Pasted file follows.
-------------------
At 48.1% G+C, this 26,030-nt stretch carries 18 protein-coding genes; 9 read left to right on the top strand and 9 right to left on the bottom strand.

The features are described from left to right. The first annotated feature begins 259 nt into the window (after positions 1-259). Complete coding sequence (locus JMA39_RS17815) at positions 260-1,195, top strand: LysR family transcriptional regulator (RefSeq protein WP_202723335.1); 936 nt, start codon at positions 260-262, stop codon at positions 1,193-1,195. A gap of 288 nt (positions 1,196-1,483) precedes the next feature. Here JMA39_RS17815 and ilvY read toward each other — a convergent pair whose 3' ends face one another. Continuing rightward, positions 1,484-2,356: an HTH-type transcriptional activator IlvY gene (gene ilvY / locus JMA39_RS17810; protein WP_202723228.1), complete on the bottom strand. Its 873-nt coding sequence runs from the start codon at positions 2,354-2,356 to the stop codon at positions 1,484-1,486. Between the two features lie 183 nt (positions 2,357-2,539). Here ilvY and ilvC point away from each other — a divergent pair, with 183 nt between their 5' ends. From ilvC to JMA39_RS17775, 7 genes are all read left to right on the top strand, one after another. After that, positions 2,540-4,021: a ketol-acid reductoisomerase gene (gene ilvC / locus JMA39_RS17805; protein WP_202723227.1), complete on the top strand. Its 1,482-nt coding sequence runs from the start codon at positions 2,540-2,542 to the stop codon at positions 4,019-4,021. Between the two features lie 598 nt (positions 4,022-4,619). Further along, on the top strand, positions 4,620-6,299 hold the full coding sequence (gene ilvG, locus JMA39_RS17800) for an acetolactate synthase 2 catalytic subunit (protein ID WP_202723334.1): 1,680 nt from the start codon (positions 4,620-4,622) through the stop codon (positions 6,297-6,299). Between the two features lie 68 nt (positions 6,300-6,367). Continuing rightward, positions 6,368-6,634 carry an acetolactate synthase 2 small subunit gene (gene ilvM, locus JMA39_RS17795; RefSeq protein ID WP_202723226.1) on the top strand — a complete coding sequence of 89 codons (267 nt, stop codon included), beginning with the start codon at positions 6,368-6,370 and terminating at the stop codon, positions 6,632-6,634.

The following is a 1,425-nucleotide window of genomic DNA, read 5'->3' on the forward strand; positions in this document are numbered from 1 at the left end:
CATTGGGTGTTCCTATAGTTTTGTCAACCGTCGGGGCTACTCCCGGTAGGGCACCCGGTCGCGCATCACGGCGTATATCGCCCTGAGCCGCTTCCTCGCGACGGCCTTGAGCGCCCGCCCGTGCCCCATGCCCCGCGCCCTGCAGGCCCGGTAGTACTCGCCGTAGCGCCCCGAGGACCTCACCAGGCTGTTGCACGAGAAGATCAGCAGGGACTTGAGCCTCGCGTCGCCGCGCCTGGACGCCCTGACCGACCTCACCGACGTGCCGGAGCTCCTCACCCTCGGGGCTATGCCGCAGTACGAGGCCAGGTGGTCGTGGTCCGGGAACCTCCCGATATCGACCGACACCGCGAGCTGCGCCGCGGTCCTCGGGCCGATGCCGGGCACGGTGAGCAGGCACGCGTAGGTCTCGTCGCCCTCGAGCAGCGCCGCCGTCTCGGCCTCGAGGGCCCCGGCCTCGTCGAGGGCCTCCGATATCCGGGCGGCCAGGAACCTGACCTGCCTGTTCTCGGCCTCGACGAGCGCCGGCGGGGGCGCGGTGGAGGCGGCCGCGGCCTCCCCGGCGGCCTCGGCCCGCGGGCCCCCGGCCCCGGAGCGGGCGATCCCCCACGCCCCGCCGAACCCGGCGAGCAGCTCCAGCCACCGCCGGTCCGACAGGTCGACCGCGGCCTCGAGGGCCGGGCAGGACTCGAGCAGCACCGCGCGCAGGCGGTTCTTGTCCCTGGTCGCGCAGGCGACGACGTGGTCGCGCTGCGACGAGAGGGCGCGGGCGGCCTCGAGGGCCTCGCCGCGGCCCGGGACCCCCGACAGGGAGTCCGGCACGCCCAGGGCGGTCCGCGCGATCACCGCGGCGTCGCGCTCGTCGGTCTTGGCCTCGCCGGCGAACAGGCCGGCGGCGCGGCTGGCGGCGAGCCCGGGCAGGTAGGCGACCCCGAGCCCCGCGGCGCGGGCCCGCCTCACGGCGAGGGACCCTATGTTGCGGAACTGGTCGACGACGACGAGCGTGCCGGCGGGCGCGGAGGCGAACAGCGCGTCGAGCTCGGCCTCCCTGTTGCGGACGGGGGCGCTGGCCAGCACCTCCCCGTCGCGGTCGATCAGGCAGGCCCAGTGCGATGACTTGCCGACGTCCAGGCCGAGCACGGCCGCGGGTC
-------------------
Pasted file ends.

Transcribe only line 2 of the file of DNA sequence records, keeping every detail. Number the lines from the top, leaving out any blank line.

The features are described from left to right. The first annotated feature begins 259 nt into the window (after positions 1-259). Complete coding sequence (locus JMA39_RS17815) at positions 260-1,195, top strand: LysR family transcriptional regulator (RefSeq protein WP_202723335.1); 936 nt, start codon at positions 260-262, stop codon at positions 1,193-1,195. A gap of 288 nt (positions 1,196-1,483) precedes the next feature. Here JMA39_RS17815 and ilvY read toward each other — a convergent pair whose 3' ends face one another. Continuing rightward, positions 1,484-2,356: an HTH-type transcriptional activator IlvY gene (gene ilvY / locus JMA39_RS17810; protein WP_202723228.1), complete on the bottom strand. Its 873-nt coding sequence runs from the start codon at positions 2,354-2,356 to the stop codon at positions 1,484-1,486. Between the two features lie 183 nt (positions 2,357-2,539). Here ilvY and ilvC point away from each other — a divergent pair, with 183 nt between their 5' ends. From ilvC to JMA39_RS17775, 7 genes are all read left to right on the top strand, one after another. After that, positions 2,540-4,021: a ketol-acid reductoisomerase gene (gene ilvC / locus JMA39_RS17805; protein WP_202723227.1), complete on the top strand. Its 1,482-nt coding sequence runs from the start codon at positions 2,540-2,542 to the stop codon at positions 4,019-4,021. Between the two features lie 598 nt (positions 4,022-4,619). Further along, on the top strand, positions 4,620-6,299 hold the full coding sequence (gene ilvG, locus JMA39_RS17800) for an acetolactate synthase 2 catalytic subunit (protein ID WP_202723334.1): 1,680 nt from the start codon (positions 4,620-4,622) through the stop codon (positions 6,297-6,299). Between the two features lie 68 nt (positions 6,300-6,367). Continuing rightward, positions 6,368-6,634 carry an acetolactate synthase 2 small subunit gene (gene ilvM, locus JMA39_RS17795; RefSeq protein ID WP_202723226.1) on the top strand — a complete coding sequence of 89 codons (267 nt, stop codon included), beginning with the start codon at positions 6,368-6,370 and terminating at the stop codon, positions 6,632-6,634.